being a white ally

I just got back from a conference that I’ve been at all week. Sadly, there was no wifi there, so I was utterly unable to blog. I opened my bloglines tonight for the first time since Saturday, and I had 441 new feeds. Seriously. And only 76 of them were Wonkette! I’m slowly working my way through, and I’m not commenting much, but I am reading.

But I’ve got a serious issue that I want to discuss with you, oh internet, and I can’t wait until I wade through all your blogs to do it.

There’s some fairly divisive things going on in my workplace recently, some of which revolve around race. Which leads me to my question of the day:

If you’re a white person in a mixed worksite, how do you behave in a way that supports your co-workers of color, without trying to speak for them?

If you’re a person of color in a mixed worksite, how do you want to be supported by white allies? (assuming that you do)


March 23, 2006. politically motivated, random other things.


  1. Comfort Addict replied:

    To tell the truth, this is something that I don’t think about a lot. Between work and music, I spend a lot of time in the company of people of color. Yet, other than by simply being, talking, listening and learning with these friends, I don’t take any other concrete supportive actions. Mrs. CA and I used to belong to the NAACP but we gave it up due to a lack of time. I’m really interested in hearing some of the answers that you get – especially from people of color.

  2. chip replied:

    that’s a tough question for those of us who are white. I think we’ve been socialized to think that we need to help “these poor people”, in part from all the movies where the nice white liberal goes in and saves the poor black people, in various forms. This attitude is really prevalent in US foreign assistance too, where the well-intentioned American goes in and wants to “save” the locals, but doesn’t think to ask the locals for their take on the situation, for what they think would be the best thing to do.

    I think what we can do as white allies is to do that race work with other whites, to make them aware of what being white means. As for how to help colleagues of color, I think that the first step would be to ask them….

    I know, easier said than done, and the first point (work among other whites) is probably the hardest step of all.

  3. MetroDad replied:

    Without knowing the details of the situation, it’s hard to say. However, being non-white, I think I speak for ALL people of color (just kidding) when I say that the best means of support is NOT differentiating on color. However, your post seems to hint that there is some sort of institutional racism involved at your company. In that case, speak your mind.

    Glad you’re back. I was starting to get worried, LM!

  4. alala replied:

    I ask myself that question a lot too. I have to remind myself that nobody asked me to rescue them, and I tend to murmur “Well, I agree with B” and then keep my head down. Not a good solution, and I’m left feeling fairly wretched about it, but I never know what else to do. I’ll be watching this thread with interest.

  5. kdubs replied:

    I am fortunate to have always worked in places of great diversity. I suppose if something was wrong, someone was outcasting or coming donw on someone soley out of being a biggot, I’d jump in. I’d go to my manager or boss and explain what I’ve seen. I’d document. I’d work my a** off to make sure it’s stopped. And if managment didn’t do anything, I’d find a new place to work.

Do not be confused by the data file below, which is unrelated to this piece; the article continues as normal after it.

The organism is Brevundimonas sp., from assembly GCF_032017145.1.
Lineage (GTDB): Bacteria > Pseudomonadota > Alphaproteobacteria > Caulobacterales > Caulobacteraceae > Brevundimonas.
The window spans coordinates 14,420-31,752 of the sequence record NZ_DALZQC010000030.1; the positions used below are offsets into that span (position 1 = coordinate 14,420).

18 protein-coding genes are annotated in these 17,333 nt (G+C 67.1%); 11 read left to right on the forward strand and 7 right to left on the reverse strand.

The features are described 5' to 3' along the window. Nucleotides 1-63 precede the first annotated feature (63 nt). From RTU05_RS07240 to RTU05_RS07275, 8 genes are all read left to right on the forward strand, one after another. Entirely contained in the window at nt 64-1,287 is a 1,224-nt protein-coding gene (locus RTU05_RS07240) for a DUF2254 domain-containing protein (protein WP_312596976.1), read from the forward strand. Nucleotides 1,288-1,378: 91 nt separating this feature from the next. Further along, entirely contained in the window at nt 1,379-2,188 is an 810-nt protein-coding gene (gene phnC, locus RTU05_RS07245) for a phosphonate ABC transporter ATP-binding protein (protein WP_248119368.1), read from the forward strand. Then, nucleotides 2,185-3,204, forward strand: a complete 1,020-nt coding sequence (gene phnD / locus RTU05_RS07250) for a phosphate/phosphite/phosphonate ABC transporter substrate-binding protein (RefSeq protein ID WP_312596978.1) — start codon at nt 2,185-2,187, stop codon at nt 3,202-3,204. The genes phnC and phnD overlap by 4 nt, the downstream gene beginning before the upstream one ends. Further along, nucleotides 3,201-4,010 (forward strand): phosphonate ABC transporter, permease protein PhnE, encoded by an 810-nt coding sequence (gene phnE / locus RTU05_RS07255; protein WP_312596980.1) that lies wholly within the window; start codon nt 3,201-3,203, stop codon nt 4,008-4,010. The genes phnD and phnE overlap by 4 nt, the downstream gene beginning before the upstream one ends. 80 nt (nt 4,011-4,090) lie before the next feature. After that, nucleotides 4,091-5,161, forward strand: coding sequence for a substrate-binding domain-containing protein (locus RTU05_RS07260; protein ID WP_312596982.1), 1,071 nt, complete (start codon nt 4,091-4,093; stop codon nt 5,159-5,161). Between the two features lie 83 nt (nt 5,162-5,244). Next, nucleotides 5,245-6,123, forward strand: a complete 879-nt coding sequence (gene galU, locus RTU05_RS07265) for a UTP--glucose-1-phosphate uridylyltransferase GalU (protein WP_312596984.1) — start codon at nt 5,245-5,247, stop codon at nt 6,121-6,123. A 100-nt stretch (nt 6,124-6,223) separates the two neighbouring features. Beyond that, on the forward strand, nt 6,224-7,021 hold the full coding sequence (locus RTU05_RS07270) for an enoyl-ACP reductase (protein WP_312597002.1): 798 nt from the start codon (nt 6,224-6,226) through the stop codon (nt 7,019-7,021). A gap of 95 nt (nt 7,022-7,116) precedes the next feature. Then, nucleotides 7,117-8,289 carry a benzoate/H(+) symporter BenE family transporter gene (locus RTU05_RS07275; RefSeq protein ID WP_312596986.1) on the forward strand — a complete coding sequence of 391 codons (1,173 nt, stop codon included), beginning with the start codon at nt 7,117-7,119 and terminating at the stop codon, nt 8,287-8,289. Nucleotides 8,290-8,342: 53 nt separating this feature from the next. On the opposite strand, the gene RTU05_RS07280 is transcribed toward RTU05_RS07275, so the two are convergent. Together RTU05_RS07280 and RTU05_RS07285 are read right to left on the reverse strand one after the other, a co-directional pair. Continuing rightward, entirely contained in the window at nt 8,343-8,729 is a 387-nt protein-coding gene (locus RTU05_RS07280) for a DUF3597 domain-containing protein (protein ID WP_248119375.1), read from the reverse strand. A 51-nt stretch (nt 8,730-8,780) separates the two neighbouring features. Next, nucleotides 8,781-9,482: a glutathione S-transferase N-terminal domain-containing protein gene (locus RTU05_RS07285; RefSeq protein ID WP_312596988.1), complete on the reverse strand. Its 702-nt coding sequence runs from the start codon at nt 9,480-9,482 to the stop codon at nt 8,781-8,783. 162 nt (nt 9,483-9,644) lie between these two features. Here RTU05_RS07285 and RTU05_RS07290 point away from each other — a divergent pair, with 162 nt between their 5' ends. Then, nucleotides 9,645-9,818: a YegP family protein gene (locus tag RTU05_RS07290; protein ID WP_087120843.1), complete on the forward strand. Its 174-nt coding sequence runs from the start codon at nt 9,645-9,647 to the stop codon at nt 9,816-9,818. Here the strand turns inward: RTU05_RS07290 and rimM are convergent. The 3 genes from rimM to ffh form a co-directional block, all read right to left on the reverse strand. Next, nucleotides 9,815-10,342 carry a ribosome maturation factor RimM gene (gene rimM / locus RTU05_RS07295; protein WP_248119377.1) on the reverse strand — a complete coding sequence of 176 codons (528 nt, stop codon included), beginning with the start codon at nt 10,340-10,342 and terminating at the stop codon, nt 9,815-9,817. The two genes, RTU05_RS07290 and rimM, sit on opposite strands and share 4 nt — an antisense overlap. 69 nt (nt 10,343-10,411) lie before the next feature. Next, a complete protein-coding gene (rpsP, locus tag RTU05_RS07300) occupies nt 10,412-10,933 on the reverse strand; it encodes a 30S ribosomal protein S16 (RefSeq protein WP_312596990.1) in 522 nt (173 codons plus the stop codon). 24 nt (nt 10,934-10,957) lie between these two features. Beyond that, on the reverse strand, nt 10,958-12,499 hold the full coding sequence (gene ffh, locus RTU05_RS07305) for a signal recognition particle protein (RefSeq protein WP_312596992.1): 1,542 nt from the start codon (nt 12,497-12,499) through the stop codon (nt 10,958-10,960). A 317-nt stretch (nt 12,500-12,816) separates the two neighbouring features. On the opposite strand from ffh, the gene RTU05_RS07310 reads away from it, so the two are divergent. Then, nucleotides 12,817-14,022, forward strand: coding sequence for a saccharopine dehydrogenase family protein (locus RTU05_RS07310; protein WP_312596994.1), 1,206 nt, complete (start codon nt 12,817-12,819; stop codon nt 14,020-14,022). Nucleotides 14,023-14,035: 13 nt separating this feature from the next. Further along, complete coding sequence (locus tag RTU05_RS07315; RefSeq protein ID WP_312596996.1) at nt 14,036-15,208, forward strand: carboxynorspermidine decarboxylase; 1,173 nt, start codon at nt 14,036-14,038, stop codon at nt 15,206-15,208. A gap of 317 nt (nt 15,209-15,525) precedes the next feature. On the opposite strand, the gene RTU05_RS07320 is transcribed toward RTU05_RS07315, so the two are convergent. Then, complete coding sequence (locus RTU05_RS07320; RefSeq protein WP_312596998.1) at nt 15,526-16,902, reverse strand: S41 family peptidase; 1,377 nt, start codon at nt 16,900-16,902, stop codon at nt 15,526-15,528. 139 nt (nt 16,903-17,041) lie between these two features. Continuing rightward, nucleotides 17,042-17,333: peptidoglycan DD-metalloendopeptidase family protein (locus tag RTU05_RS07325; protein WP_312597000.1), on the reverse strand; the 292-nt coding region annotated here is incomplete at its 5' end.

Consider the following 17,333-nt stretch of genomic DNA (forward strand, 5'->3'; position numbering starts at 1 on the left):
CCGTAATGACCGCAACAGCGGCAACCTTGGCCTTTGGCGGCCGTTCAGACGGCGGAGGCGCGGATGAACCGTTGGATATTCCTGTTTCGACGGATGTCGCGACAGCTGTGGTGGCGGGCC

If I can’t respect where I’m working, I can’t work there. Sad, so sad that this BS still happens today. Uh 2006?

  6. christie replied:

    I’ve seen people who change their tone of voice when around white people and then change it when they’re around black people….
    IMO just speak and act like you normally do.
    I try my hardest to.

  7. Carrie replied:

    Interesting question, and one I would love to know the aswer to. I am from a very non-diverse area and even though one of my best friends in school was black, even she admits that she doesn’t really know how to “be” black. I’ve worked with hispanics and Native Americans and always just treated everyone as equals. Then I moved to the DC area and whoa-nelly was I in a different world. I was just a sub, so not a person who had any power, but the racial tension was very real in some of my work places. I didn’t know how to act, so I acted like I always act and just treated everyone the way I would like to be treated. The majority of my classes were made up of mainly black students and I got a wide range of comments from “you’re ok . . . for a white person” and then I had students accuse me of treating them poorly because they were black, which didn’t get very far because I’d point out that that particular student was the only one with a problem even though there were 20 other black kids in the class.

  8. brettdl replied:

    I try my hardest to treat everyone — whether of different race, ethnicity, religion or sexual orientation — as anybody else. I don’t always succeed, but I do strive for that neutral stance. I let those in the minority define how they want to be perceived.

    But, when issues come up in conversation or situations arise, I tend to be an advocate for minority rights without becoming preachy. I’m fortunate, though, that I’ve rarely seen overt racial prejudice.

  9. Marsha replied:

    How about treating people as people with respect and dignity.

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